Social Media Challenges — ASMM Digital Marketing

Have you — either you as an individual or you on behalf of your business — ever jumped on the trend of social media challenges? You know the ones we’re talking about. You probably remember back in 2014 when everyone spent the summer dumping buckets of ice water over their heads. Most recently, people spent their downtime in quarantine training to be able to take off a T-shirt and put it back on while doing a handstand.

While the challenges themselves differ, they all have the same basic format when it comes to social media: A person must introduce themselves and record a video of themselves doing whatever crazy act they’ve been dared to do. Then they tag three of their friends in the post to encourage them to undertake the challenge as well. These challenges have proven popular with everyday users, as well as celebrities and even businesses.

So you might be wondering, “Is it good for my business to get in on these social media challenges?” Well, maybe. It will depend on several factors, and despite the fact that these challenges are fun and provide easy ways to generate great content, there’s some risk that they can backfire on your brand’s image.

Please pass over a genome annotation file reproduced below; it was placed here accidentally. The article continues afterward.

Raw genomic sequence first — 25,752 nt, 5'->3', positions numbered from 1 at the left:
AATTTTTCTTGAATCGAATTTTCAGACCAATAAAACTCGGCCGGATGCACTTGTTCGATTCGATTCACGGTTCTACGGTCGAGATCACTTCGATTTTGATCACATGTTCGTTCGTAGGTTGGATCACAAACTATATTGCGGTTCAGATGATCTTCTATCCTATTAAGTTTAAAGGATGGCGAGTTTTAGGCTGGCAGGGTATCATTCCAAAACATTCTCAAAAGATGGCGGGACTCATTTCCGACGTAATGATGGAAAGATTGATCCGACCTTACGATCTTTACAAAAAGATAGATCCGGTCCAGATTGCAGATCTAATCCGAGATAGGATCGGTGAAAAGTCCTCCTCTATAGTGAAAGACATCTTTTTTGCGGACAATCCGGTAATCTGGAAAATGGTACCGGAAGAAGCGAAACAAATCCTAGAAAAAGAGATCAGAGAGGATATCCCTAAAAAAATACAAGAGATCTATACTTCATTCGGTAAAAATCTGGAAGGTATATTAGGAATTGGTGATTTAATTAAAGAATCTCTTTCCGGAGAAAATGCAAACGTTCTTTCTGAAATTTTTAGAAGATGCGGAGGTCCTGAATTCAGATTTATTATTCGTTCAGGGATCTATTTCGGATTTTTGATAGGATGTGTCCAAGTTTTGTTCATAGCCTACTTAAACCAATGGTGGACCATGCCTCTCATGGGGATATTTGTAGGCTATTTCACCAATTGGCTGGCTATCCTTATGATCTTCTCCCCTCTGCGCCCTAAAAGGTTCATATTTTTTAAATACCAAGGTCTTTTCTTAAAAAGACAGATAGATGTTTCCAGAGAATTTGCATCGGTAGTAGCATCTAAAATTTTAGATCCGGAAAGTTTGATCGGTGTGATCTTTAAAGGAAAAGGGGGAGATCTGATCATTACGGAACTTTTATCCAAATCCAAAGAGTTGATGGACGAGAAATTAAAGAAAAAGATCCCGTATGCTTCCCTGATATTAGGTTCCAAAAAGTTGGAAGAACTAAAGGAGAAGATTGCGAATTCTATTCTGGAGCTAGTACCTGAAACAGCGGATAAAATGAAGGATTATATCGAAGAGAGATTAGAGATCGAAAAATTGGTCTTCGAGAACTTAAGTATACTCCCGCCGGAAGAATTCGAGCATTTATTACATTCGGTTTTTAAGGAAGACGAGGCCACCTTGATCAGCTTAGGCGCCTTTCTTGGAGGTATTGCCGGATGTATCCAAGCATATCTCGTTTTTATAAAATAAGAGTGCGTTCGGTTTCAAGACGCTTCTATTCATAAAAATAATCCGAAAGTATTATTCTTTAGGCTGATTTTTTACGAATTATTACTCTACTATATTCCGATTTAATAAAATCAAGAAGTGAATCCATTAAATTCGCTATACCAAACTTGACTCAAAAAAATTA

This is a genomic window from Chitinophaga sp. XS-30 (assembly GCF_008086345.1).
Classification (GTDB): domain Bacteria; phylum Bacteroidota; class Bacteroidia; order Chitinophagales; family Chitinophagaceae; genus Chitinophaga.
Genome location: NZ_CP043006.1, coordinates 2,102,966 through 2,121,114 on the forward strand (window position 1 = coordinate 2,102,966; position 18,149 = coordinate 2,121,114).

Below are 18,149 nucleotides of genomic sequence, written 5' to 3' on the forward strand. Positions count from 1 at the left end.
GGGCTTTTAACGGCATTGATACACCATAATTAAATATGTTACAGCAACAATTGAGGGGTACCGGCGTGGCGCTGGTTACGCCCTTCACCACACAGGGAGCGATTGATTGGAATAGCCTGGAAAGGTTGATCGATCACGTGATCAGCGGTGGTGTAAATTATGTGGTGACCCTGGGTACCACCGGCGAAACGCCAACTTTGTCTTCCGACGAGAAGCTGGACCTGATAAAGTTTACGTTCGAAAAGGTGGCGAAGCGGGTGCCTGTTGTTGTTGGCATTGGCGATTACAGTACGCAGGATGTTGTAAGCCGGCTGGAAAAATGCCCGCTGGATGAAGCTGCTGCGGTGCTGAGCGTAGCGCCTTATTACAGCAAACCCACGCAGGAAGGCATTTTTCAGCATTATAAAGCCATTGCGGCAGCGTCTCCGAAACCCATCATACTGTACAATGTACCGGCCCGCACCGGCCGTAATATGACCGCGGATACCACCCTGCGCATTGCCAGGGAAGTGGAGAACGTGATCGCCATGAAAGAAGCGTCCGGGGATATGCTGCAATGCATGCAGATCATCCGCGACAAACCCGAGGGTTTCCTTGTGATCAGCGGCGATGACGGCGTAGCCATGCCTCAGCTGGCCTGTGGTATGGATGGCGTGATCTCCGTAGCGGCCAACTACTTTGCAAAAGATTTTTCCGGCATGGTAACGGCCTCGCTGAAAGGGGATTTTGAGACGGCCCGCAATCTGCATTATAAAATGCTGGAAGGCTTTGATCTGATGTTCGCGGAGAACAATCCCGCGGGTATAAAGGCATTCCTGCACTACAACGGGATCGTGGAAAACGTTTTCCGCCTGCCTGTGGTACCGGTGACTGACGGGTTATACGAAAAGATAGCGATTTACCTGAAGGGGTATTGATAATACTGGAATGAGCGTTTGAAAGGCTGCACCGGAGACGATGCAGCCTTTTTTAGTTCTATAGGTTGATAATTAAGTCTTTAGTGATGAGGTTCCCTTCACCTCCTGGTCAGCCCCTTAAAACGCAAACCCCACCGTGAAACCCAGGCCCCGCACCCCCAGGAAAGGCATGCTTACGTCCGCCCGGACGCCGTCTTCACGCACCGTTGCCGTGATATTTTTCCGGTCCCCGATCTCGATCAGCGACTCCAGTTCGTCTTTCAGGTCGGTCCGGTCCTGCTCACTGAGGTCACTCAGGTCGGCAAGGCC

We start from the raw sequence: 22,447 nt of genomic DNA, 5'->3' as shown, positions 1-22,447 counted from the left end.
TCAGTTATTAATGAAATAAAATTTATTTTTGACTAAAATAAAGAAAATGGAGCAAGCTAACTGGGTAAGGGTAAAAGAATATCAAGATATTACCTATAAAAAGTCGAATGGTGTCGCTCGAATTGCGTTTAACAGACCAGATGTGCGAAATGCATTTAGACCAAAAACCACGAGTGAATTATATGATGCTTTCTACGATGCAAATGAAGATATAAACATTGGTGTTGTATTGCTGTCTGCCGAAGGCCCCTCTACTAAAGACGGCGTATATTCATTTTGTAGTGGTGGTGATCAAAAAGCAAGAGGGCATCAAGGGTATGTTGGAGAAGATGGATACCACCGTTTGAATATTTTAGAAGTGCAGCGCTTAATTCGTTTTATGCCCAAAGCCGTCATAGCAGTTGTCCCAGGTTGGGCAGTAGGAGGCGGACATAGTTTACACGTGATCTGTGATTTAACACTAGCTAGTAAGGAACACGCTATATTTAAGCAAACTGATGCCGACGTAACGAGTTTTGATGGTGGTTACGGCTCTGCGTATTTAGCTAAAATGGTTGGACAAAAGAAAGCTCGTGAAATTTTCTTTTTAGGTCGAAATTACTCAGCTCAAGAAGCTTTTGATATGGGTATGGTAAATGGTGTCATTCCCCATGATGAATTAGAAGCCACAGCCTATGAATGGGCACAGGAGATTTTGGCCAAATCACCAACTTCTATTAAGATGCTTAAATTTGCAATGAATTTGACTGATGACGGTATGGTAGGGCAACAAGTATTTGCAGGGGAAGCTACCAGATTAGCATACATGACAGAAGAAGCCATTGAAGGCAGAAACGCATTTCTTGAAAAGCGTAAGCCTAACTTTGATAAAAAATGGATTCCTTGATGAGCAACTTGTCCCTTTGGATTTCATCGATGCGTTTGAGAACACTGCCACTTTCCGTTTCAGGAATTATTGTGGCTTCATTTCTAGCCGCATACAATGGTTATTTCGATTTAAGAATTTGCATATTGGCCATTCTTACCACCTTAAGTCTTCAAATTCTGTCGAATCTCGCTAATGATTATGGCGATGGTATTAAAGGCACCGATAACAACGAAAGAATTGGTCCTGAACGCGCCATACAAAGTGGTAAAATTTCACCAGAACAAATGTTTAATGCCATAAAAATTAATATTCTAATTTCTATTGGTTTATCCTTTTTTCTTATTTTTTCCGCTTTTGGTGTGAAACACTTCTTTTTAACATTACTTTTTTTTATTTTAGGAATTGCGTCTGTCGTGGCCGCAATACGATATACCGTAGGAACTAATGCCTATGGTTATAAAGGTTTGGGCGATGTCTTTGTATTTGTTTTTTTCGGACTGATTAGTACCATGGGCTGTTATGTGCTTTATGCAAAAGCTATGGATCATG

Here are a few points you should consider the next time a challenge goes viral on social media (and you know it’s only a matter of time until the next one does):

First and foremost, consider the cause. 

Some of these challenges are intended to spread awareness and raise money for charitable endeavors. Case in point is the ice bucket challenge of 2014, which was all about promoting ALS research. When people did the challenge, they were supposed to mention that they were doing it for ALS. When they challenged three friends to do it, they let their friends know they could opt out of doing the challenge if they made a donation to the ALS Association. (Many people even undertook the challenge for street cred and still made a donation to ALS research anyway.)